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Migrants bring Sinn Féin a reality check

Sinn Féin’s target demographic now blames the party for cheerleading Ireland’s open-border mentality, and its popularity has plummeted

President of Sinn Fein, Mary Lou McDonald. Photo: Artur Widak/NurPhoto via Getty Images

An almost entirely new phenomenon looks set to dominate the island’s political discussion for some time to come: immigration.

The upcoming European elections and local elections in Ireland on June 7 have become almost overnight a referendum on not only the government’s policy and practice in managing its migration obligations – supported by the majority of the opposition parties – but also a plebiscite on what Ireland’s role is meant to be, politically, culturally and spiritually in the 21st century.

The popular mood is changing. The government has struggled to find shelter for around 105,000 Ukrainian war refugees and 30,000 asylum seekers – Ireland’s housing and homelessness crisis is already a decade old. The minister for finance, Michael McGrath, says that up to 30,000 more asylum seekers are forecast to arrive in 2024 – more than double the 13,600 in 2022.

The British government’s Rwanda Act is being blamed for exacerbating the influx of new arrivals, fearful of being deported from the UK.

Derelict buildings earmarked as asylum centres have been set alight by angry locals, and riot police have charged at protesters angered by busloads of asylum seekers being housed in the small town of Newtownmountkennedy, in County Wicklow.

The Ireland of “the hundred thousand welcomes” has been challenged by a whole new “nationalist” fervour, fuelled by the disquiet of ordinary people.

The blue tent shantytowns in Dublin are periodically cleared for St Patrick’s Day celebrations or the Europa League Final, or when the new Taoiseach needs a quick headline. But the migrants drift back.

The Taoiseach, Simon Harris, is serious about tackling the problem. Having reduced welfare payments to Ukrainian refugees, this week he said that dozens of hotels housing them could return to public use this summer.

The impact on the opposition party Sinn Féin has been seismic. Two years ago, it was polling at 36%, more than the combined support for the two traditional largest governing parties, Fine Gael and Fianna Fail, putting it in prime position to form the next government.

Since 1998’s Good Friday Agreement, Sinn Féin has seen its destiny as coming to power on the whole island, a conviction that has proved very attractive to traditional republicans, disenfranchised youth and the urban poor.

So confident was Sinn Féin of significant advances, it relocated one of its northern stars, Michelle Gildernew, the outgoing Westminster MP for Fermanagh and South Tyrone in Northern Ireland, who is now running as a prospective MEP in the republic.

But latest polls show Sinn Féin’s percentage has plummeted to 23% while Fine Gael is on 22% and Fianna Fail 15%.

Sinn Féin’s vote is principally built on energising people who wouldn’t normally vote. Now that demographic blames Sinn Féin for cheerleading the open-border mentality.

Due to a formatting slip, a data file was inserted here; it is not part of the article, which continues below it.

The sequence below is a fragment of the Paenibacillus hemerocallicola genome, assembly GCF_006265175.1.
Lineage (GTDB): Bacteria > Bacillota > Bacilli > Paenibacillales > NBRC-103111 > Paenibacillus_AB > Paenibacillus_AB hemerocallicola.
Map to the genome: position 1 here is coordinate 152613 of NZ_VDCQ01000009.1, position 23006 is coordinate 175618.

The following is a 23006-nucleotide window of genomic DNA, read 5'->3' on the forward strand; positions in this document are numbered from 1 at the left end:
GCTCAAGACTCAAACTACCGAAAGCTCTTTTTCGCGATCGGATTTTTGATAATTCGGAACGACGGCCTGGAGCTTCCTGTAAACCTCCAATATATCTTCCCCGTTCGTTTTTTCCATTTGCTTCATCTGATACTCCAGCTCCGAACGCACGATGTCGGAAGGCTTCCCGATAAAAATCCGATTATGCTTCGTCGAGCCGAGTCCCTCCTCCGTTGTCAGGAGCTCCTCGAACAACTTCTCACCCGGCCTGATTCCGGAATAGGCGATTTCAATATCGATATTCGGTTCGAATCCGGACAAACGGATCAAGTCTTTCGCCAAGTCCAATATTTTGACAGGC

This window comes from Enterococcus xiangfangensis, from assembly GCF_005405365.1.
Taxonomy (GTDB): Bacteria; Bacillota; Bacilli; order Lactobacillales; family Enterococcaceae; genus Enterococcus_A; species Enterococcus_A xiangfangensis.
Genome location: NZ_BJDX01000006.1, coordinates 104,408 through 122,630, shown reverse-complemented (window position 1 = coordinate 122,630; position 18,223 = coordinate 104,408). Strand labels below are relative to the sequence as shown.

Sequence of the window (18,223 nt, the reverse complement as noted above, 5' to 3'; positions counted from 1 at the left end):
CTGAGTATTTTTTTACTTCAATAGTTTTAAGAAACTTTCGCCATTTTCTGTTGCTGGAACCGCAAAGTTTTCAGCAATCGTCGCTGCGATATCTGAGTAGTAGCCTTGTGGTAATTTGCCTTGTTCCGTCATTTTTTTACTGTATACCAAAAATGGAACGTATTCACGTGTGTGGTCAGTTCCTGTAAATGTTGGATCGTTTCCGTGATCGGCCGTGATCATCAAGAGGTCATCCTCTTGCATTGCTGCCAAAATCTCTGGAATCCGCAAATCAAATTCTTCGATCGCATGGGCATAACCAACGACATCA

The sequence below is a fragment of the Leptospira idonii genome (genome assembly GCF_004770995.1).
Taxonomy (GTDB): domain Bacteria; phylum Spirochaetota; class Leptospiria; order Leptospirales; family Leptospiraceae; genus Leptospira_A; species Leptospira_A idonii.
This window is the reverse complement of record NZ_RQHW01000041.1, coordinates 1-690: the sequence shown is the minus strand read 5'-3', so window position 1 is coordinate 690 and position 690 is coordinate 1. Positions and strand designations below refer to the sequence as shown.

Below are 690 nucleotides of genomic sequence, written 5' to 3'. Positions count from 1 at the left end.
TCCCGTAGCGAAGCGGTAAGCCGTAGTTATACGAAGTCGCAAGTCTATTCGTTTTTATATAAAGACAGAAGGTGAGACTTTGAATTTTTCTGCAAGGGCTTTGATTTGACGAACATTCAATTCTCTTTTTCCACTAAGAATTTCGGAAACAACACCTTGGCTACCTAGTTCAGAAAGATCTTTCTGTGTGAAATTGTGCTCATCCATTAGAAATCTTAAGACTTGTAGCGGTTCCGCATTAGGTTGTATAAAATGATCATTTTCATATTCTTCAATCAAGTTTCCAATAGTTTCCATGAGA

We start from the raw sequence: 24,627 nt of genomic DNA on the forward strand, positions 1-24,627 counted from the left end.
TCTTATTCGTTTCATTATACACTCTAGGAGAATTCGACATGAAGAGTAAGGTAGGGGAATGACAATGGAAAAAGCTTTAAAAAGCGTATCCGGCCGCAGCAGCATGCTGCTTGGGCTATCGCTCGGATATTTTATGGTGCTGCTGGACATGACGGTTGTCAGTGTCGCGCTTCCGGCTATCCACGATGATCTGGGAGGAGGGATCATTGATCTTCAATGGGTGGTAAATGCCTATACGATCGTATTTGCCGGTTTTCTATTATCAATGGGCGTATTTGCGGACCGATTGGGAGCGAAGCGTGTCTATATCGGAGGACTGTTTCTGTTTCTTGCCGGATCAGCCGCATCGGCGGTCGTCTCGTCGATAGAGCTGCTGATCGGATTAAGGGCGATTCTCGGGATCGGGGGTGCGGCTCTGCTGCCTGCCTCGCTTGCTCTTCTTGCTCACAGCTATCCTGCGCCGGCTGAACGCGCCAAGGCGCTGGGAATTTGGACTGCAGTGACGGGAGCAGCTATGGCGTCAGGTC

The party is reportedly getting a drubbing on the doorsteps in its working-class strongholds. Consistent polling shows its voters are the most anti-immigration of all.

This shift in Irish sensibility hasn’t translated into electoral gains for any existing party. The proliferation of independents and micro parties with “national” intentions drains support, but doesn’t yet channel it to the benefit of any new movement.

Sinn Féin and the rest of the established parties will not want to see any “third force” appropriating the national flag, language, aspirations and exclusivist rhetoric. Though if that were to happen, it would bring Ireland more into line with its EU neighbours, where shades of conservative opinion are nuanced.

There are 13 sitting Irish MEPs. The number will increase to 14 in this poll, which sees 73 candidates standing in the three constituencies. Brussels could lose the colourful double-act of left wing MEPs Clare Daly and Mick Wallace, who have been critical of the EU’s military support for Ukraine and who are polling at 6% and 3% respectively.

But there is no shortage of lively candidates, including the outspoken radio host Niall Boylan, campaigning on a right wing immigration agenda. Another to watch is Sinn Féin’s Lynn Boylan, hoping to regain the seat she lost in 2019.

While Sinn Féin won’t have a re-run of its disastrous showing five years ago, this Euro poll won’t be the harbinger of imminent national triumph it promised to be. The magnitude of the immigration crisis has chilled its electorate to such a degree that previously expected Sinn Féin voters will vote independent or not turn out at all.

So even though, along with Fianna Fail and Fine Gael, Sinn Féin may return with at least three seats across the three constituencies, with the remaining five divvied up in hard-to-predict ways among the main parties and independents, the direction of travel of Sinn Féin voters is back towards disaffection, disengagement or even outright hostility.

Gail Walker is former editor of the Belfast Telegraph

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